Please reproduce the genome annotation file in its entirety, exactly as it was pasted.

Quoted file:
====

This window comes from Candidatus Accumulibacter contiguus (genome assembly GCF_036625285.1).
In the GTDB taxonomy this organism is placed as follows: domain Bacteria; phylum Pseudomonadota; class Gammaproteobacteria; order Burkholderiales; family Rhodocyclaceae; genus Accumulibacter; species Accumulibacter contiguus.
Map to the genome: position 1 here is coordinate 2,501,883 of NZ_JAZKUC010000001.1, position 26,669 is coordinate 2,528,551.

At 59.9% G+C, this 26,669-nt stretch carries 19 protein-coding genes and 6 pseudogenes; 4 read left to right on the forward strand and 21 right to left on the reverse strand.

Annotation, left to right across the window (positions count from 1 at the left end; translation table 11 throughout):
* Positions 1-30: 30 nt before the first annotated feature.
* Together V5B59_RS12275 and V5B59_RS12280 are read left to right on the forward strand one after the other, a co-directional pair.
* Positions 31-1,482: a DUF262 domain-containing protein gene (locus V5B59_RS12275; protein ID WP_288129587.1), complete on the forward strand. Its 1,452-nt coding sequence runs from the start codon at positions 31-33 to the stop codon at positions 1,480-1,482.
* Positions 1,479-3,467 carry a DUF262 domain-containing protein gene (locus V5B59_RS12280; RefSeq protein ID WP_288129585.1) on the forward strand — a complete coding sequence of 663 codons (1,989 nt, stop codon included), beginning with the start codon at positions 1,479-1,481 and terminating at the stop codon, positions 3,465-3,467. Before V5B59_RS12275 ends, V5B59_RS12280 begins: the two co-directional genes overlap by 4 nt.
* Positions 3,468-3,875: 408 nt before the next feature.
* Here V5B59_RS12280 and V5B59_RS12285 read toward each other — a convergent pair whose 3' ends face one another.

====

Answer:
This window comes from Candidatus Accumulibacter contiguus (genome assembly GCF_036625285.1).
In the GTDB taxonomy this organism is placed as follows: domain Bacteria; phylum Pseudomonadota; class Gammaproteobacteria; order Burkholderiales; family Rhodocyclaceae; genus Accumulibacter; species Accumulibacter contiguus.
Map to the genome: position 1 here is coordinate 2,501,883 of NZ_JAZKUC010000001.1, position 26,669 is coordinate 2,528,551.

At 59.9% G+C, this 26,669-nt stretch carries 19 protein-coding genes and 6 pseudogenes; 4 read left to right on the forward strand and 21 right to left on the reverse strand.

Annotation, left to right across the window (positions count from 1 at the left end; translation table 11 throughout):
* Positions 1-30: 30 nt before the first annotated feature.
* Together V5B59_RS12275 and V5B59_RS12280 are read left to right on the forward strand one after the other, a co-directional pair.
* Positions 31-1,482: a DUF262 domain-containing protein gene (locus V5B59_RS12275; protein ID WP_288129587.1), complete on the forward strand. Its 1,452-nt coding sequence runs from the start codon at positions 31-33 to the stop codon at positions 1,480-1,482.
* Positions 1,479-3,467 carry a DUF262 domain-containing protein gene (locus V5B59_RS12280; RefSeq protein ID WP_288129585.1) on the forward strand — a complete coding sequence of 663 codons (1,989 nt, stop codon included), beginning with the start codon at positions 1,479-1,481 and terminating at the stop codon, positions 3,465-3,467. Before V5B59_RS12275 ends, V5B59_RS12280 begins: the two co-directional genes overlap by 4 nt.
* Positions 3,468-3,875: 408 nt before the next feature.
* Here V5B59_RS12280 and V5B59_RS12285 read toward each other — a convergent pair whose 3' ends face one another.